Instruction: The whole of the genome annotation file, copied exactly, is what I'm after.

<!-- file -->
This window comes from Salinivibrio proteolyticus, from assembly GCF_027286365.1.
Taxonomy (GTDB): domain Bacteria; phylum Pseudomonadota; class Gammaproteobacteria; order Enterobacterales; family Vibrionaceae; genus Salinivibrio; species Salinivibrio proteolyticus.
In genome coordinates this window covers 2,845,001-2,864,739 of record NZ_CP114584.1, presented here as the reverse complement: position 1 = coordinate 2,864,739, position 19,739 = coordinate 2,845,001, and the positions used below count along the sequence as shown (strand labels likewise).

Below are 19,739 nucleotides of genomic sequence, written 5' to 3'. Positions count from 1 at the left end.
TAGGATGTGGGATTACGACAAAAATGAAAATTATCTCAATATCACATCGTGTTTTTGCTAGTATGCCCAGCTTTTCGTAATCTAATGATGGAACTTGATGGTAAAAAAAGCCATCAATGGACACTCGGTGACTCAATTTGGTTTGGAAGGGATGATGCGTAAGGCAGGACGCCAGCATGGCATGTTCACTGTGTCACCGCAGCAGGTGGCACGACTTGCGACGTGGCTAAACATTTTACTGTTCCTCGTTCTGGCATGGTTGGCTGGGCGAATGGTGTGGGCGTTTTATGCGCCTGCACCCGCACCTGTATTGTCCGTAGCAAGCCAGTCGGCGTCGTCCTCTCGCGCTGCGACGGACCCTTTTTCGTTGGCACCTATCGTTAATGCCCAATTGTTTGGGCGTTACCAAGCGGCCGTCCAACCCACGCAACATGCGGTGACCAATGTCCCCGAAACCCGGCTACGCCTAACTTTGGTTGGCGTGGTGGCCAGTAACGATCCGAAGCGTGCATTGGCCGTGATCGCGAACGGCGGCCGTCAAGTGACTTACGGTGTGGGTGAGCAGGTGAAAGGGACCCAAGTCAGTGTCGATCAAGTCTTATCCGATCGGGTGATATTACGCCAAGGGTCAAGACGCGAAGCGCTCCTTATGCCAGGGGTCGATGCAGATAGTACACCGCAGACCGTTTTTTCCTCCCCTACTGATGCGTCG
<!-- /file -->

This window comes from Salinivibrio proteolyticus, from assembly GCF_027286365.1.
Taxonomy (GTDB): domain Bacteria; phylum Pseudomonadota; class Gammaproteobacteria; order Enterobacterales; family Vibrionaceae; genus Salinivibrio; species Salinivibrio proteolyticus.
In genome coordinates this window covers 2,845,001-2,864,739 of record NZ_CP114584.1, presented here as the reverse complement: position 1 = coordinate 2,864,739, position 19,739 = coordinate 2,845,001, and the positions used below count along the sequence as shown (strand labels likewise).

Below are 19,739 nucleotides of genomic sequence, written 5' to 3'. Positions count from 1 at the left end.
TAGGATGTGGGATTACGACAAAAATGAAAATTATCTCAATATCACATCGTGTTTTTGCTAGTATGCCCAGCTTTTCGTAATCTAATGATGGAACTTGATGGTAAAAAAAGCCATCAATGGACACTCGGTGACTCAATTTGGTTTGGAAGGGATGATGCGTAAGGCAGGACGCCAGCATGGCATGTTCACTGTGTCACCGCAGCAGGTGGCACGACTTGCGACGTGGCTAAACATTTTACTGTTCCTCGTTCTGGCATGGTTGGCTGGGCGAATGGTGTGGGCGTTTTATGCGCCTGCACCCGCACCTGTATTGTCCGTAGCAAGCCAGTCGGCGTCGTCCTCTCGCGCTGCGACGGACCCTTTTTCGTTGGCACCTATCGTTAATGCCCAATTGTTTGGGCGTTACCAAGCGGCCGTCCAACCCACGCAACATGCGGTGACCAATGTCCCCGAAACCCGGCTACGCCTAACTTTGGTTGGCGTGGTGGCCAGTAACGATCCGAAGCGTGCATTGGCCGTGATCGCGAACGGCGGCCGTCAAGTGACTTACGGTGTGGGTGAGCAGGTGAAAGGGACCCAAGTCAGTGTCGATCAAGTCTTATCCGATCGGGTGATATTACGCCAAGGGTCAAGACGCGAAGCGCTCCTTATGCCAGGGGTCGATGCAGATAGTACACCGCAGACCGTTTTTTCCTCCCCTACTGATGCGTCG